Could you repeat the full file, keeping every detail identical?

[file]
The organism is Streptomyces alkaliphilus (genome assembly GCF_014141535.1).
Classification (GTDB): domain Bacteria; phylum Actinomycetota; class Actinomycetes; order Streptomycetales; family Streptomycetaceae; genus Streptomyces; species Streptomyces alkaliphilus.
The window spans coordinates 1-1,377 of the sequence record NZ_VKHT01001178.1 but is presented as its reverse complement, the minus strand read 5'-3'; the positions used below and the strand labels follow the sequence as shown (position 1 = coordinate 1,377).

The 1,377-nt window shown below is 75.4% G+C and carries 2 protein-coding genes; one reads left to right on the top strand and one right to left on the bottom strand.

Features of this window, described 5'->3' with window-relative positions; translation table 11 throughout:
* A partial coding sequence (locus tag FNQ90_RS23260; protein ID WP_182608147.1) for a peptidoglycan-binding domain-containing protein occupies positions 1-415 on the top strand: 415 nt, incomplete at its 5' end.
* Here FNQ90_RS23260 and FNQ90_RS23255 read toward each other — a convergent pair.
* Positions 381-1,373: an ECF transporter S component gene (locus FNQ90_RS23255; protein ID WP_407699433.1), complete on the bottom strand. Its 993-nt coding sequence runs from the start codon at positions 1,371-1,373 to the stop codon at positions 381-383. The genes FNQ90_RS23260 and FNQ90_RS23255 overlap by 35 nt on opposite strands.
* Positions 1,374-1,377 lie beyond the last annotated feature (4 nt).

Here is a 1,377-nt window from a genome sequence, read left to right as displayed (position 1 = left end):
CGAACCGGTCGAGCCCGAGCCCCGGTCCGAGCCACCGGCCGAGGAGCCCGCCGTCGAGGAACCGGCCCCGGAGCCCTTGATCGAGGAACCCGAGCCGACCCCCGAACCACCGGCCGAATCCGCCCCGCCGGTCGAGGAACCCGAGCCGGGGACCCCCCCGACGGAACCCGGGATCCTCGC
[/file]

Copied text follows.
The organism is Streptomyces alkaliphilus (genome assembly GCF_014141535.1).
Classification (GTDB): domain Bacteria; phylum Actinomycetota; class Actinomycetes; order Streptomycetales; family Streptomycetaceae; genus Streptomyces; species Streptomyces alkaliphilus.
The window spans coordinates 1-1,377 of the sequence record NZ_VKHT01001178.1 but is presented as its reverse complement, the minus strand read 5'-3'; the positions used below and the strand labels follow the sequence as shown (position 1 = coordinate 1,377).

The 1,377-nt window shown below is 75.4% G+C and carries 2 protein-coding genes; one reads left to right on the top strand and one right to left on the bottom strand.

Features of this window, described 5'->3' with window-relative positions; translation table 11 throughout:
* A partial coding sequence (locus tag FNQ90_RS23260; protein ID WP_182608147.1) for a peptidoglycan-binding domain-containing protein occupies positions 1-415 on the top strand: 415 nt, incomplete at its 5' end.
* Here FNQ90_RS23260 and FNQ90_RS23255 read toward each other — a convergent pair.
* Positions 381-1,373: an ECF transporter S component gene (locus FNQ90_RS23255; protein ID WP_407699433.1), complete on the bottom strand. Its 993-nt coding sequence runs from the start codon at positions 1,371-1,373 to the stop codon at positions 381-383. The genes FNQ90_RS23260 and FNQ90_RS23255 overlap by 35 nt on opposite strands.
* Positions 1,374-1,377 lie beyond the last annotated feature (4 nt).

Here is a 1,377-nt window from a genome sequence, read left to right as displayed (position 1 = left end):
CGAACCGGTCGAGCCCGAGCCCCGGTCCGAGCCACCGGCCGAGGAGCCCGCCGTCGAGGAACCGGCCCCGGAGCCCTTGATCGAGGAACCCGAGCCGACCCCCGAACCACCGGCCGAATCCGCCCCGCCGGTCGAGGAACCCGAGCCGGGGACCCCCCCGACGGAACCCGGGATCCTCGC